Featured Research

from universities, journals, and other organizations

New bio-adhesive polymer demonstrated

Date:
October 25, 2012
Source:
Journal of Visualized Experiments
Summary:
A new article details the use of a new laser-activated bio-adhesive polymer. The chitosan-based polymer, SurgiLux, is found in fungal cell walls or in exoskeletons of crustaceans and insects. This molecular component allows SurgiLux to form low energy bonds between the polymer and the desired tissue when it absorbs light. The technology may soon replace traditional sutures in the clinic.

A new video-article in JoVE, Journal of Visualized Experiments, details the use of a new laser-activated bio-adhesive polymer. The chitosan-based polymer, SurgiLux, was developed by scientists at the University of New South Wales. Chitosan is a polymer derived from chitin, which is found in fungal cell walls or in exoskeletons of crustaceans and insects.This molecular component allows SurgiLux to form low energy bonds between the polymer and the desired tissue when it absorbs light. The technology may soon replace traditional sutures in the clinic.

Related Articles


For thousands of years, clinicians have been using sutures to close open wounds and help repair torn tissues. Dr. L. John Foster from the University of New South Wales explains that, "though sutures have a superior strength to SurgiLux, sutures are physically invasive and do not support tissue regeneration. SurgiLux is a thin film, so you do not end up with any physical invasion or further damage to the tissue, thus allowing more complete healing." This is beneficial when repairing delicate tissues like neurons or blood vessels.

The SurgiLux polymer has two valuable properties: it can achieve a uniform seal when activated by a laser, and has antimicrobial properties attributable to the chitosan base. Together, these features prevent the wound from becoming infected and maintain a barrier between the tissue and its surroundings. A suture would require extensive bandaging to achieve the same results. The polymer is particularly useful for hard-to-operate tissues or organs, such as the eye. "We are exploring ophthalmology as a venue for SurgiLux in human patients. SurgiLux can be readily applied to the eye during surgery, and can seal the cornea in place during keratoplasty when sutures cannot," tells Dr. Foster.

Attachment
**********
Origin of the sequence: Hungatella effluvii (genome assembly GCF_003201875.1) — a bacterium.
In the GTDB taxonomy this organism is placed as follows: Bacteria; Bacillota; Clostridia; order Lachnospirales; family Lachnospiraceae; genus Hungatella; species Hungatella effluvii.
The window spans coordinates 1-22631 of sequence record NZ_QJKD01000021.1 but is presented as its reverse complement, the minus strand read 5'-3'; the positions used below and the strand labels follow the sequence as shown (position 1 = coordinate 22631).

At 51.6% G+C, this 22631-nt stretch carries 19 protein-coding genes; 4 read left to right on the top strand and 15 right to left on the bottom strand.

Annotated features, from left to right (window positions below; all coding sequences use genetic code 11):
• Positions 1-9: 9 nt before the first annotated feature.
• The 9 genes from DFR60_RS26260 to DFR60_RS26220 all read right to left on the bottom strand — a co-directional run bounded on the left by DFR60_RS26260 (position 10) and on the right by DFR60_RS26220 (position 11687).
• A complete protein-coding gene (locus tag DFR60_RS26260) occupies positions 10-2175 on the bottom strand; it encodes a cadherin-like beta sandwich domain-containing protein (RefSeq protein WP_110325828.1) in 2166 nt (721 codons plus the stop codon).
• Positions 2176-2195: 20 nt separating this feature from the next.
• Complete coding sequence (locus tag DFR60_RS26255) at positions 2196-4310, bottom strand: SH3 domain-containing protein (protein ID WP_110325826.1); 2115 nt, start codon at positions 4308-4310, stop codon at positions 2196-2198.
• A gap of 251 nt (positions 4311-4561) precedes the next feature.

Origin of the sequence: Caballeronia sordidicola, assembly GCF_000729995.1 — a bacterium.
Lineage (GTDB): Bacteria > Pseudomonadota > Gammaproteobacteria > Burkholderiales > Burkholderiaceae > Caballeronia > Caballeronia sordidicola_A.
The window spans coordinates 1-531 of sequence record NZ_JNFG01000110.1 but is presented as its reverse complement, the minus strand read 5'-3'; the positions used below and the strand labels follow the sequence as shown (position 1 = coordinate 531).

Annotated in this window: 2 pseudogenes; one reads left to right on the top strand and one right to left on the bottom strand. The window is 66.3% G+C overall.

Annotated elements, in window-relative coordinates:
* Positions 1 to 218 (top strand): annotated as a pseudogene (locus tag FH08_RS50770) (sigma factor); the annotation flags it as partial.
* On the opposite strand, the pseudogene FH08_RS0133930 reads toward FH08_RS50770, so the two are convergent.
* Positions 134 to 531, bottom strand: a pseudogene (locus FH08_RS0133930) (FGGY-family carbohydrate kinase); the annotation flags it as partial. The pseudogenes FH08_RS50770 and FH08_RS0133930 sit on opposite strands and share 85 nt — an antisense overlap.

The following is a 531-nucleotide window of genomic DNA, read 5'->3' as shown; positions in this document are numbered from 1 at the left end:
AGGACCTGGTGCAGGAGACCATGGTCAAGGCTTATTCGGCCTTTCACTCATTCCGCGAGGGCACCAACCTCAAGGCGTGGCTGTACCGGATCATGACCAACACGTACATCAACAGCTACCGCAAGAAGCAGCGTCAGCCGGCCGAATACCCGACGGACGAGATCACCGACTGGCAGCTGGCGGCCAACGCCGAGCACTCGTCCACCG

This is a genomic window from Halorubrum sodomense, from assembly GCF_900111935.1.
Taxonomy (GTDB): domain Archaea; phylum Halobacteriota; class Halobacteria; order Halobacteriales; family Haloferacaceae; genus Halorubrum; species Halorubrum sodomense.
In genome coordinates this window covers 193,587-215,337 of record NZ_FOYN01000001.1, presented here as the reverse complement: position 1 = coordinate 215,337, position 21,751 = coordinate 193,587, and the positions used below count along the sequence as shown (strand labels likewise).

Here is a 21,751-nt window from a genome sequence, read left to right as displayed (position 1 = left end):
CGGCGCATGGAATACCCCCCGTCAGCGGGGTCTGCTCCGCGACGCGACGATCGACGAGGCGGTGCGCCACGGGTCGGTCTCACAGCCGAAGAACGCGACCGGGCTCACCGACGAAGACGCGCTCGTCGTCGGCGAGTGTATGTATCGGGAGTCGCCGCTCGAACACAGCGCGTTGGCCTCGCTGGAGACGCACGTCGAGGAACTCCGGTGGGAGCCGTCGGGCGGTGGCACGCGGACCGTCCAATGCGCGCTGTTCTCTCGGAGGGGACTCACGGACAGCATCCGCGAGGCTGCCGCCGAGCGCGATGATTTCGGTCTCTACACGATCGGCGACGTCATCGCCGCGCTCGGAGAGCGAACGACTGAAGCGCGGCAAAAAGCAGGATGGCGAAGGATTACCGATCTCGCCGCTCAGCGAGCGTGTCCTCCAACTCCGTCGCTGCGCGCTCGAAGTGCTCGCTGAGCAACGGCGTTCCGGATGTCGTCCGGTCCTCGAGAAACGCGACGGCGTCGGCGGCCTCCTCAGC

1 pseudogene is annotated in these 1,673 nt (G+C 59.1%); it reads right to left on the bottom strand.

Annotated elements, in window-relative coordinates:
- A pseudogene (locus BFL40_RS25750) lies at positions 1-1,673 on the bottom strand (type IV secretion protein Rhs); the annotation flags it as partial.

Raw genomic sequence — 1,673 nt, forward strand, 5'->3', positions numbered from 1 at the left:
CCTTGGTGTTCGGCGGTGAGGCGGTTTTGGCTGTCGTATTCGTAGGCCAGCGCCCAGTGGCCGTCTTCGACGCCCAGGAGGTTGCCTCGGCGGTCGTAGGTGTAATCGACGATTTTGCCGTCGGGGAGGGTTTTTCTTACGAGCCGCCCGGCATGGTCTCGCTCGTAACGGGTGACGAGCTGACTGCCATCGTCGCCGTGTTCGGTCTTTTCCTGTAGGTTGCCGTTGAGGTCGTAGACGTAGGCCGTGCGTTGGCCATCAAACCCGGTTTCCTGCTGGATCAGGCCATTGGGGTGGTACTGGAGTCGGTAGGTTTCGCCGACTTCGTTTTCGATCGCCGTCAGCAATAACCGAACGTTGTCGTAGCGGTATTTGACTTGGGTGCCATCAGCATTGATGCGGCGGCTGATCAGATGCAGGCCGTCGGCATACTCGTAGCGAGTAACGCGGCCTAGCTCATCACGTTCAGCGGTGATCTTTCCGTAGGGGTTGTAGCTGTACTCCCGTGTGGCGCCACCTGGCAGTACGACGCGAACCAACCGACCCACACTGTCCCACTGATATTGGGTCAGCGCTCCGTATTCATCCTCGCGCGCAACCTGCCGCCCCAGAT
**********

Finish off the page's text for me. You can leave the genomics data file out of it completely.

Dr. Foster and his team chose to publish in JoVE to expedite adoption of the technology. While the concept of SurgiLux has been previously published, this is the first demonstration of its application with the laser. "Many surgeons want to adopt it immediately. However, people don't know how to use the lasers. JoVE can visually show that this is not a difficult system and that any group with a basic background in biochemistry can buy a laser and get to work testing SurgiLux."

Foster et. al. http://www.jove.com/video/3527/a-chitosan-based-laser-activated-thin-film-surgical-adhesive-surgilux


Story Source:

The above story is based on materials provided by Journal of Visualized Experiments. Note: Materials may be edited for content and length.


Cite This Page:

Journal of Visualized Experiments. "New bio-adhesive polymer demonstrated." ScienceDaily. ScienceDaily, 25 October 2012. <www.sciencedaily.com/releases/2012/10/121025105737.htm>.